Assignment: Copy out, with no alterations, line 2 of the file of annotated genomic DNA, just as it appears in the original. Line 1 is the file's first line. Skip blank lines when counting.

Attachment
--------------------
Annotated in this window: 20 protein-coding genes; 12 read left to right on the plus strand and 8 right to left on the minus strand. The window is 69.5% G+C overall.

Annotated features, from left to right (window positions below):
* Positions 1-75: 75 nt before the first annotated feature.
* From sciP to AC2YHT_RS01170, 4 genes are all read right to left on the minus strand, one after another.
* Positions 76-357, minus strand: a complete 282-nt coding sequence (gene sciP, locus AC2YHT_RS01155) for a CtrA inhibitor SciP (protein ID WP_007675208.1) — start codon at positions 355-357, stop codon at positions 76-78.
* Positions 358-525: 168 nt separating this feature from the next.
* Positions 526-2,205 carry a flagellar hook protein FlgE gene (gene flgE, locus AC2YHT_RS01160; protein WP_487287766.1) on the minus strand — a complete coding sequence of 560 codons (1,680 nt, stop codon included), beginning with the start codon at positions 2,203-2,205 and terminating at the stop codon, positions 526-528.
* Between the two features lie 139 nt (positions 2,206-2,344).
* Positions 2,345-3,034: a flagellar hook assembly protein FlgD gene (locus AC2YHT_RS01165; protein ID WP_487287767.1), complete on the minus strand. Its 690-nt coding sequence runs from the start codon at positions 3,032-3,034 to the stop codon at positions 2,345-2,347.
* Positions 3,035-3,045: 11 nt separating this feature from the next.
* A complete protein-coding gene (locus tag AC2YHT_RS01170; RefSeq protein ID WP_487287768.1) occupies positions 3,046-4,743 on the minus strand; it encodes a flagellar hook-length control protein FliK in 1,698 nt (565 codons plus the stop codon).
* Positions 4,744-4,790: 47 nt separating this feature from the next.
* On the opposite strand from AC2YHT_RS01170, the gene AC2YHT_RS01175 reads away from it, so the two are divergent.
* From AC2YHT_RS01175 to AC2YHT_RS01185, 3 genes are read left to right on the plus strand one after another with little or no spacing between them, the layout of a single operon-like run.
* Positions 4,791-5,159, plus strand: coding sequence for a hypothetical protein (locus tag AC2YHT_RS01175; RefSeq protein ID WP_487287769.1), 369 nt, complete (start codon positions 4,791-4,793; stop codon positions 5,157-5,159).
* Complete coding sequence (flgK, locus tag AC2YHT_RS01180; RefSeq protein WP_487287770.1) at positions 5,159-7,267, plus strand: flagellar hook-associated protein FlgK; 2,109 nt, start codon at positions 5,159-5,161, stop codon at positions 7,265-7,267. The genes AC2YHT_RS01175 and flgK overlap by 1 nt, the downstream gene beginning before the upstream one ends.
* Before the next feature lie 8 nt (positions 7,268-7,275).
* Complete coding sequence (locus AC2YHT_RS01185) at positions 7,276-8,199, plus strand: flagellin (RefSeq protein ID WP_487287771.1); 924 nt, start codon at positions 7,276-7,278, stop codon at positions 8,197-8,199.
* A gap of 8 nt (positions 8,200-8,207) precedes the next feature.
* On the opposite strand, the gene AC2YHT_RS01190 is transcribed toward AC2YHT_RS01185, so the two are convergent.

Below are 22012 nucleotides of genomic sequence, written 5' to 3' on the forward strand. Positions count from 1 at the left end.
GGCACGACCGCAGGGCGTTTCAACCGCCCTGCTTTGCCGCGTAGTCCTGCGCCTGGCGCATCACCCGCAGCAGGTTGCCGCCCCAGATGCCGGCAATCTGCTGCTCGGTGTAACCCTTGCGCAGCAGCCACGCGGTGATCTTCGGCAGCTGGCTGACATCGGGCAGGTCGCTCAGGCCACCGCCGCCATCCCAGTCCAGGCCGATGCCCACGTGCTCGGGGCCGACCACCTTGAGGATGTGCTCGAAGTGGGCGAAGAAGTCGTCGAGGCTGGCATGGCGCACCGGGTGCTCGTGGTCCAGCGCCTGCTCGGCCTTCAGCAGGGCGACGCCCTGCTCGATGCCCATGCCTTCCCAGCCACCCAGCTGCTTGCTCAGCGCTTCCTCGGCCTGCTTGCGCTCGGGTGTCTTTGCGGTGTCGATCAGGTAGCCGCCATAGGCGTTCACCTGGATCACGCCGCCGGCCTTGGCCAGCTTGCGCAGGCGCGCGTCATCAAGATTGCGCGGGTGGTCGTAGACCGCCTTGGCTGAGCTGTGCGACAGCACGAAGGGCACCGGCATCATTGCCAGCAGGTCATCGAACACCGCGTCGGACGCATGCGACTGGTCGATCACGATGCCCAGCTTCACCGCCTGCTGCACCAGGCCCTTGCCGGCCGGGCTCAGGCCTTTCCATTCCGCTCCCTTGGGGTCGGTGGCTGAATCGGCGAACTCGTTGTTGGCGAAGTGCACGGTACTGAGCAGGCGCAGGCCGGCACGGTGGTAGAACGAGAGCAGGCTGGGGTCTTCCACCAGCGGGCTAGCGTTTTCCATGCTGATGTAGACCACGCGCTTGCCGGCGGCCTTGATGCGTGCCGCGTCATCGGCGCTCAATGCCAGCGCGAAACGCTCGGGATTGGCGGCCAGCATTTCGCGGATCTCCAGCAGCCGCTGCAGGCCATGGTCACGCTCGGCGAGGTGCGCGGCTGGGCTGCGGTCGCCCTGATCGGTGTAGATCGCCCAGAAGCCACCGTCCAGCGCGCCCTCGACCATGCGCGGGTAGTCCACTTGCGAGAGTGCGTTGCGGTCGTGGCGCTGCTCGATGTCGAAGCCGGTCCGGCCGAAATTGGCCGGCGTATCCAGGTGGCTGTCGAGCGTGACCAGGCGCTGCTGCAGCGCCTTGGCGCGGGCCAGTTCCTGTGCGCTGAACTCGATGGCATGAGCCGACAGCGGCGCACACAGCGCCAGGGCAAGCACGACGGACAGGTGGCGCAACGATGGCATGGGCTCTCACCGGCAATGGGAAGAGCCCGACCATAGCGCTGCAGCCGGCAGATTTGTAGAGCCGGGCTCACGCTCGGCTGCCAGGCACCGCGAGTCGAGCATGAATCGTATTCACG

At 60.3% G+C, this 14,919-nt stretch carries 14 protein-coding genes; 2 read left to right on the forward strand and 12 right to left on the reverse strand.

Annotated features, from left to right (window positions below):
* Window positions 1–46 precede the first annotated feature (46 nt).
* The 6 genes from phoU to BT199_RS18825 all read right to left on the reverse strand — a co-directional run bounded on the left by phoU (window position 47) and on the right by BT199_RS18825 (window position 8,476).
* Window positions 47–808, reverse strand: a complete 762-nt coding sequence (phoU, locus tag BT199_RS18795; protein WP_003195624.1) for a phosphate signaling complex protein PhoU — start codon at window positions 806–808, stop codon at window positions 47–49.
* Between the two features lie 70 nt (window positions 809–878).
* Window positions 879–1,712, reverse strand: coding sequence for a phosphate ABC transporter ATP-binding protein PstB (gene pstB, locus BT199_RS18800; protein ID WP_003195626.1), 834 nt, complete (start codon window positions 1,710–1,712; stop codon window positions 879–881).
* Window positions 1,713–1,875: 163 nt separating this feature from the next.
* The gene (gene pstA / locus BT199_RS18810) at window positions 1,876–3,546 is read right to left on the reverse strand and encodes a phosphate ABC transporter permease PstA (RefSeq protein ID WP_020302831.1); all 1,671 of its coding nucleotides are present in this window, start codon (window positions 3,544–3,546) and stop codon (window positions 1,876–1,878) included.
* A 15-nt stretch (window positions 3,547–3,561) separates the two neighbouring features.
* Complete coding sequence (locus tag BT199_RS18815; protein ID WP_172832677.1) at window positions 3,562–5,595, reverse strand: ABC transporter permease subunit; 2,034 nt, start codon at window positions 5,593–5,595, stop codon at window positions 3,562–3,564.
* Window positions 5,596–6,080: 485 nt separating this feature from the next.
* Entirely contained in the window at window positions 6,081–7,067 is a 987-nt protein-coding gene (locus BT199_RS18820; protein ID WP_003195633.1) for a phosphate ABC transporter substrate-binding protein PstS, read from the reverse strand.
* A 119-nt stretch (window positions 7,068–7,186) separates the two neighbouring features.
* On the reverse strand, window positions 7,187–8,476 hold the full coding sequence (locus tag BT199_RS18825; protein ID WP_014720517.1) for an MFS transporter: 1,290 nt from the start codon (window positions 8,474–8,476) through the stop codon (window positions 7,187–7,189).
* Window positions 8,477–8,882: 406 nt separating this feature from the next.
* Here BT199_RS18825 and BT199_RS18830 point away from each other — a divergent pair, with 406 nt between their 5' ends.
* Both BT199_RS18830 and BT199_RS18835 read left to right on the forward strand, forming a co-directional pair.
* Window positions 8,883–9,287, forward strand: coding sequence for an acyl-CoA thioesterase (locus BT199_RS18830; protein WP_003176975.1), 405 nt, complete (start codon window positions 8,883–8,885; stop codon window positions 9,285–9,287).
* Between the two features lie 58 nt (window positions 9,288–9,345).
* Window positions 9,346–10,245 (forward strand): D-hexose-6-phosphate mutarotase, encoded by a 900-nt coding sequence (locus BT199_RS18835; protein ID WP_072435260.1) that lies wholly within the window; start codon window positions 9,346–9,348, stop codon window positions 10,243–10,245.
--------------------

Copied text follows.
Annotated features, from left to right (window positions below):